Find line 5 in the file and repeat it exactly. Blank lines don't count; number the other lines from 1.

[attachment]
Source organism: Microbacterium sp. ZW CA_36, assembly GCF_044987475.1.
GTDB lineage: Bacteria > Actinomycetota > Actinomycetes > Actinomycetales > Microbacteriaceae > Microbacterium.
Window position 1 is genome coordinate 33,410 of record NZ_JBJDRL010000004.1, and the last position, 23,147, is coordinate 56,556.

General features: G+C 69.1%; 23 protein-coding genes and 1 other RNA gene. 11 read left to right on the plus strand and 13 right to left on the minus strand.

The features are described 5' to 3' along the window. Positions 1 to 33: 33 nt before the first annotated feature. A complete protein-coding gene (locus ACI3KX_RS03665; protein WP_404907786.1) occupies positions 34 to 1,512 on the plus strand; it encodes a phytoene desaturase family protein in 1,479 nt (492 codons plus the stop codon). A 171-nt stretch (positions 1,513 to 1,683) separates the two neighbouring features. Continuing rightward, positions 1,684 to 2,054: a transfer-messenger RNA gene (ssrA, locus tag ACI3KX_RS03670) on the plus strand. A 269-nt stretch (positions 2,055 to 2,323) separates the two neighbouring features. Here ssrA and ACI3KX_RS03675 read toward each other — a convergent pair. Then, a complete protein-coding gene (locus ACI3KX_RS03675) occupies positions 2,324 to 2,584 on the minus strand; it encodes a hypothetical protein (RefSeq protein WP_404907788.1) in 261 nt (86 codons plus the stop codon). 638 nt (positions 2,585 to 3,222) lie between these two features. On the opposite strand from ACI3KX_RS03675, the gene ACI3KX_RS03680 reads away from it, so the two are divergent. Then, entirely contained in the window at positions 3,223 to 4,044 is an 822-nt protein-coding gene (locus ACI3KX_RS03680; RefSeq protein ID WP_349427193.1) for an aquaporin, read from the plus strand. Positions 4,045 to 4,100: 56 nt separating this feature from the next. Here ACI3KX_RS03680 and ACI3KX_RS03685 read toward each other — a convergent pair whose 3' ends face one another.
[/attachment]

The features are described 5' to 3' along the window. Positions 1 to 33: 33 nt before the first annotated feature. A complete protein-coding gene (locus ACI3KX_RS03665; protein WP_404907786.1) occupies positions 34 to 1,512 on the plus strand; it encodes a phytoene desaturase family protein in 1,479 nt (492 codons plus the stop codon). A 171-nt stretch (positions 1,513 to 1,683) separates the two neighbouring features. Continuing rightward, positions 1,684 to 2,054: a transfer-messenger RNA gene (ssrA, locus tag ACI3KX_RS03670) on the plus strand. A 269-nt stretch (positions 2,055 to 2,323) separates the two neighbouring features. Here ssrA and ACI3KX_RS03675 read toward each other — a convergent pair. Then, a complete protein-coding gene (locus ACI3KX_RS03675) occupies positions 2,324 to 2,584 on the minus strand; it encodes a hypothetical protein (RefSeq protein WP_404907788.1) in 261 nt (86 codons plus the stop codon). 638 nt (positions 2,585 to 3,222) lie between these two features. On the opposite strand from ACI3KX_RS03675, the gene ACI3KX_RS03680 reads away from it, so the two are divergent. Then, entirely contained in the window at positions 3,223 to 4,044 is an 822-nt protein-coding gene (locus ACI3KX_RS03680; RefSeq protein ID WP_349427193.1) for an aquaporin, read from the plus strand. Positions 4,045 to 4,100: 56 nt separating this feature from the next. Here ACI3KX_RS03680 and ACI3KX_RS03685 read toward each other — a convergent pair whose 3' ends face one another.